DOWNTOWN – A St. Louis judge is scheduled to hear arguments Tuesday on whether or not the Missouri Department of Health and Senior Services can pull the license of Planned Parenthood’s abortion clinic in the Central West End. The move would make Missouri the first state since 1974 to not have an operating abortion clinic.
St. Louis Circuit Judge Michael Stelzer issued an order Friday to keep the clinic operating over the objections of state health officials, delivering abortion-rights advocates a courtroom victory after a string of setbacks in state legislatures around the U.S.
Stelzer said Planned Parenthood’s St. Louis clinic can continue providing abortions despite the Missouri health department’s refusal to renew its license due to a variety of alleged patient safety issues. He said the temporary restraining order was necessary “to preserve the status quo and prevent irreparable injury” to Planned Parenthood.
The protests in St. Louis were loud and immediate when health officials signaled their refusal to renew the clinic’s license. A St. Louis alderwoman and members of the local board of Planned Parenthood were arrested Thursday during one protest against abortion policies being implemented by Missouri lawmakers and, now, a state agency.
Looking eerily similar to just two days prior, a crowd gathered in Luther Ely Square at the Arch for a rally in response to the announcement that the Planned Parenthood clinic at 4251 Forest Park Avenue might be losing its license to perform abortions at the end of the day on Friday.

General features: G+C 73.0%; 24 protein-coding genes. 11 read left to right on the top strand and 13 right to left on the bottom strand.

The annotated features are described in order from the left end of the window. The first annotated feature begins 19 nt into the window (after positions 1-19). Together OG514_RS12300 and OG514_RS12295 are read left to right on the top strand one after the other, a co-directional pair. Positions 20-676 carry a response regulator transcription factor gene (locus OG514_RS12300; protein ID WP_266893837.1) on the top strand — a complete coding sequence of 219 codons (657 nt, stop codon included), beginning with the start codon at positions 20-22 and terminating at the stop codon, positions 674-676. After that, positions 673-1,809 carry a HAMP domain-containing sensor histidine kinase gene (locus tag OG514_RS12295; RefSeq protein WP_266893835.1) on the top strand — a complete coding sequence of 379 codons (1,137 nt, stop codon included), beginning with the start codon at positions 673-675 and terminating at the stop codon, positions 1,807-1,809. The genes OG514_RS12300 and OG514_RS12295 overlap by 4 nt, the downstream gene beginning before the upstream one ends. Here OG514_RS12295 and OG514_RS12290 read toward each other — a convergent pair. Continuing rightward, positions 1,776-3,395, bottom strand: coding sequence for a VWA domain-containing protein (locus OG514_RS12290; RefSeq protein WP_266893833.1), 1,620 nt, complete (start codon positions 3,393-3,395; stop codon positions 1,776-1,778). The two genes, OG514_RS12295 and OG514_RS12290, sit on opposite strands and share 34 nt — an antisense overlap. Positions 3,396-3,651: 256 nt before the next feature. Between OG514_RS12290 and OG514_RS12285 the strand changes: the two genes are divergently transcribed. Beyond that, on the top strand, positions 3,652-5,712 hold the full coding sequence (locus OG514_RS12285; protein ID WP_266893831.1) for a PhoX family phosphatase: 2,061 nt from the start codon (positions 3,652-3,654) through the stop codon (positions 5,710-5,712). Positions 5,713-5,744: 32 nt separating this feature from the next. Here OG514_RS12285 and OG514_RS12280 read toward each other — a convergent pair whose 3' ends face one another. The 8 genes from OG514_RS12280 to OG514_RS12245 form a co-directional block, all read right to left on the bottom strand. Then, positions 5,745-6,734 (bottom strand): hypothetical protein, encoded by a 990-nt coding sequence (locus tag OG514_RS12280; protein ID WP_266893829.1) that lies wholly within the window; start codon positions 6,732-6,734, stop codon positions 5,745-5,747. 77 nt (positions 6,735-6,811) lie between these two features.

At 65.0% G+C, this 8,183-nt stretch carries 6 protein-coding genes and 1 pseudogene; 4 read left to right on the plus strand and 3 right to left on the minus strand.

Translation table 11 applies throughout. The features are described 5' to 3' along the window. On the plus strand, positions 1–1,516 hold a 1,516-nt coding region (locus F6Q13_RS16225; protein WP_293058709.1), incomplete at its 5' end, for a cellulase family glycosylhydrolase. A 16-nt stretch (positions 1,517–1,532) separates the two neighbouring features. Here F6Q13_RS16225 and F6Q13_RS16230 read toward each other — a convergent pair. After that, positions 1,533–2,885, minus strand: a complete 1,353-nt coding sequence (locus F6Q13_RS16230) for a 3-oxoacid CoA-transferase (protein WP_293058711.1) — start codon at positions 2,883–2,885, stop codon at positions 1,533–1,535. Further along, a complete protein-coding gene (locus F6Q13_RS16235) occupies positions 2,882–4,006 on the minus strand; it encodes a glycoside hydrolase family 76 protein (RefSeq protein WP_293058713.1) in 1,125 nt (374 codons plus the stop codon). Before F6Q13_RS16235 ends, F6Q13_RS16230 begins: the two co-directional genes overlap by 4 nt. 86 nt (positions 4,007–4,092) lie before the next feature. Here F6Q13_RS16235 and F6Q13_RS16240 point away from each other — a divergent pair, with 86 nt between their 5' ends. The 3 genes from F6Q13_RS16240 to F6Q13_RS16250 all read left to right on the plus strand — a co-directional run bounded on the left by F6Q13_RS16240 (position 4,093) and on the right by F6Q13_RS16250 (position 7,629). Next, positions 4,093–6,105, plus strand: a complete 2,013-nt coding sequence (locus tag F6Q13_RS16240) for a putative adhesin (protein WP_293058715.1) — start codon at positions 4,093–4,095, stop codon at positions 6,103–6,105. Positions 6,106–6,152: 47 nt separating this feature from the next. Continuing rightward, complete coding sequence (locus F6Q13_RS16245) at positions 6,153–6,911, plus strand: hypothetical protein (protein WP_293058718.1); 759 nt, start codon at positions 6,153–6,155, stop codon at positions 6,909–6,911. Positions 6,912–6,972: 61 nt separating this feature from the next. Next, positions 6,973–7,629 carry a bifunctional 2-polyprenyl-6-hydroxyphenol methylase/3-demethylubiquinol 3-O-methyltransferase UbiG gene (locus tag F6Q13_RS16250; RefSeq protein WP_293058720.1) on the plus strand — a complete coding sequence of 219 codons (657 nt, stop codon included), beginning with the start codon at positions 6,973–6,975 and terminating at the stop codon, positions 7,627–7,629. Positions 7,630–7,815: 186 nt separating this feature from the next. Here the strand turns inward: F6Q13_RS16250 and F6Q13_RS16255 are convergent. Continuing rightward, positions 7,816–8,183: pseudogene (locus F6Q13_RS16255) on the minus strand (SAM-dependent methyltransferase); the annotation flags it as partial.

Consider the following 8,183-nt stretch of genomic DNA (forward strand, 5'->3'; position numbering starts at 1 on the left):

It was actually a march after the rally that led to the arrests of Alderwoman Megan Green, 15th Ward, and members of the Planned Parenthood board. The group headed toward the courtyard of the Wainwright Building, 709 Chestnut Street, which houses state offices, where they attempted to conduct a sit-in. They were ordered by police to disperse, and when they refused, they were arrested.
Planned Parenthood’s Central West End location is the last abortion clinic in the state. The Missouri Department of Health and Senior Services’ refusal to renew the license would in effect make it impossible to get an abortion in Missouri, months ahead of the abortion bill set to go into effect in August, which bans abortion after eight weeks. That law is almost certain to be delayed by a court challenge. Meanwhile, the regulatory move by health officials is unrelated to the controversial legislation.
Led by Pamela Merritt, co-founder of the organization Reproaction, local speakers from Planned Parenthood as well as others including activist the Rev. Darryl Gray and performance and music artist Amanda Palmer took the stage to call attendees of the rally to action.
Planned Parenthood filed a lawsuit on May 28 asking for a temporary order that would keep its license from expiring at the end of the month. Stelzer set his hearing for Tuesday.
Check out pictures and video from the rally below.